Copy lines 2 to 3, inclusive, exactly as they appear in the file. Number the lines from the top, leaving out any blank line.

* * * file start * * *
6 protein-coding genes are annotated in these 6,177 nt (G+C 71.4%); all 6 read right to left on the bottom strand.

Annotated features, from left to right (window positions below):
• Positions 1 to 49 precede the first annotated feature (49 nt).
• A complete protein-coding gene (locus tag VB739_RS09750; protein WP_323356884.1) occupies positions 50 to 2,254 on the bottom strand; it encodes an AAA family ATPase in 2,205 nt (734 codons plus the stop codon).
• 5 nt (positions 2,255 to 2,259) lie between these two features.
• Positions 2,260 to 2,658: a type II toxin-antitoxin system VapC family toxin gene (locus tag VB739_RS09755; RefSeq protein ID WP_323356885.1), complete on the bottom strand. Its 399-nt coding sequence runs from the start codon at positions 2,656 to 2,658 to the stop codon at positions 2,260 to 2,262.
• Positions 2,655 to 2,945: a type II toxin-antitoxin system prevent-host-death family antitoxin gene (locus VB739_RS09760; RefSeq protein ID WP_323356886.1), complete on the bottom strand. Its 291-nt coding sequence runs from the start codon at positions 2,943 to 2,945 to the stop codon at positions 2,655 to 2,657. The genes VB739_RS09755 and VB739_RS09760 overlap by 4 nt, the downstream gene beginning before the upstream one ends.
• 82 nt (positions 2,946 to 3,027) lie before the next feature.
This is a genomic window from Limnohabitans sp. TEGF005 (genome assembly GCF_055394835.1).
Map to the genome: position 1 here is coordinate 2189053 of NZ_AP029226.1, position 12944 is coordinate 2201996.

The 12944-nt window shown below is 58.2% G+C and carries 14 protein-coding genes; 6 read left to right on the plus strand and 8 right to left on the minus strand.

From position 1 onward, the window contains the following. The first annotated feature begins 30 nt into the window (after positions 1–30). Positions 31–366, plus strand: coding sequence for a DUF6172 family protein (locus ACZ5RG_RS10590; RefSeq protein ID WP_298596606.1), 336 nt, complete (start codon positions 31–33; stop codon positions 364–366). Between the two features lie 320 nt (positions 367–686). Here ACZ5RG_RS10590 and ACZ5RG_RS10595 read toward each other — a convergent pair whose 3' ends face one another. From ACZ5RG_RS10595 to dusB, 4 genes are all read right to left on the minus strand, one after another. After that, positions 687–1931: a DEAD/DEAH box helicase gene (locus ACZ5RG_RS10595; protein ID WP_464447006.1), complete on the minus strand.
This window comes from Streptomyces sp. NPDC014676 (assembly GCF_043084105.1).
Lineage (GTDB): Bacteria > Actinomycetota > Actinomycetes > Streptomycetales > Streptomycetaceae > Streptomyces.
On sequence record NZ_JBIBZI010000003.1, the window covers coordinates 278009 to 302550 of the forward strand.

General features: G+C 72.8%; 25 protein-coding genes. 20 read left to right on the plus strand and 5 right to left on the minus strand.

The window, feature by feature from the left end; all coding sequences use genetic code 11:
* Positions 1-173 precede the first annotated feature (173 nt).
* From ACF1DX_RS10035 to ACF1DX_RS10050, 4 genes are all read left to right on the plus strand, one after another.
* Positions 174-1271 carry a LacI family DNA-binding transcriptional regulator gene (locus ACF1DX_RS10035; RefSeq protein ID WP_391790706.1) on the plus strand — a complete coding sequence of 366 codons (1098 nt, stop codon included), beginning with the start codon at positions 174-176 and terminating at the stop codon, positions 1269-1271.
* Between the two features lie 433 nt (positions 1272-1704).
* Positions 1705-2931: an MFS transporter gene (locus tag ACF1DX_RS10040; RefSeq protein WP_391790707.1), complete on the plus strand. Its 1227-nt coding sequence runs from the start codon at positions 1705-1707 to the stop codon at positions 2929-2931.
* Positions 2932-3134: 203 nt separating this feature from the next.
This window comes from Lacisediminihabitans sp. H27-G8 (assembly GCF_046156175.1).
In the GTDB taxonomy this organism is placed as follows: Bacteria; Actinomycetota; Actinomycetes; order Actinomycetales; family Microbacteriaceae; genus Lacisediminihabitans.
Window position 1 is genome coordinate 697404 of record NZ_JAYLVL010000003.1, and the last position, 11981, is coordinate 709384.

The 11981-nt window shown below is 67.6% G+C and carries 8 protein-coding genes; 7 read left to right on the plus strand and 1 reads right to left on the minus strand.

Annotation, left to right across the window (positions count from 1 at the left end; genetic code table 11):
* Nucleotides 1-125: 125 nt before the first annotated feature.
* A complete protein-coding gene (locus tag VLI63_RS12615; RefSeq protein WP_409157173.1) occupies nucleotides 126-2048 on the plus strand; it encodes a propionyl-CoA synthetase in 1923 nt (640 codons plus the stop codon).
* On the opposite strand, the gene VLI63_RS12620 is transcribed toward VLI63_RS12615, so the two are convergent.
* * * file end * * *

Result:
Annotated features, from left to right (window positions below):
• Positions 1 to 49 precede the first annotated feature (49 nt).